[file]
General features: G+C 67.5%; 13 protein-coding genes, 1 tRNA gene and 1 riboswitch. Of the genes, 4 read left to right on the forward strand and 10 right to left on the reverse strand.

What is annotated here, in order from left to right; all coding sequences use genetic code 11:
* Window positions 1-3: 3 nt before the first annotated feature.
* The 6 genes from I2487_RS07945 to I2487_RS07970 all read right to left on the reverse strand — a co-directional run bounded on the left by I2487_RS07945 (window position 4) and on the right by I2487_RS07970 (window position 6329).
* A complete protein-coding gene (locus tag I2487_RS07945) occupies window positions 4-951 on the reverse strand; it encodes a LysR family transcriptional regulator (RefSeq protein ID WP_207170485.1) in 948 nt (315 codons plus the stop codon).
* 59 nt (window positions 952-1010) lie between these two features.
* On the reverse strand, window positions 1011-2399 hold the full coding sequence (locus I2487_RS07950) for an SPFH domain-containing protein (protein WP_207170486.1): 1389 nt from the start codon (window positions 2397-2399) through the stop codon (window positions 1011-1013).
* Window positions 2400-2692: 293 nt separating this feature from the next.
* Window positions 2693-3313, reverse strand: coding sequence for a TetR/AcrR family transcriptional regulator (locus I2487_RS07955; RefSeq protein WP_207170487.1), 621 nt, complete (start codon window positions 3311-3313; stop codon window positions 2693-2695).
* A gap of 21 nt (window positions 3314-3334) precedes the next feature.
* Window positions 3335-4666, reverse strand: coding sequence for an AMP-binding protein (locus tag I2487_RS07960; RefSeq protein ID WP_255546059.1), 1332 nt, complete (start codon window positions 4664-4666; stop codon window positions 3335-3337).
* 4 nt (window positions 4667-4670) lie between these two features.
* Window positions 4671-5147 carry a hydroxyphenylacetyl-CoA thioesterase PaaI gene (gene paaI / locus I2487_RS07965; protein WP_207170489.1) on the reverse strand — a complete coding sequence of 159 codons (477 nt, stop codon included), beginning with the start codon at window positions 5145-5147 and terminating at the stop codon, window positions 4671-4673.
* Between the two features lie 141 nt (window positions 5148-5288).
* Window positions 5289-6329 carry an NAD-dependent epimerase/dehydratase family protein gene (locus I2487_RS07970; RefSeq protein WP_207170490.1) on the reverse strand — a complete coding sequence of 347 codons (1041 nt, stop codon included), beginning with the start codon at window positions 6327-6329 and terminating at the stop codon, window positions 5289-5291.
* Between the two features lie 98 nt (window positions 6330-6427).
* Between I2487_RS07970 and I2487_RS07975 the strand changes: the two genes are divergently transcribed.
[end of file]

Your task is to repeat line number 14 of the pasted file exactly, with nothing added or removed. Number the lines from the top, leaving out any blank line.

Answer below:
* Between the two features lie 141 nt (window positions 5148-5288).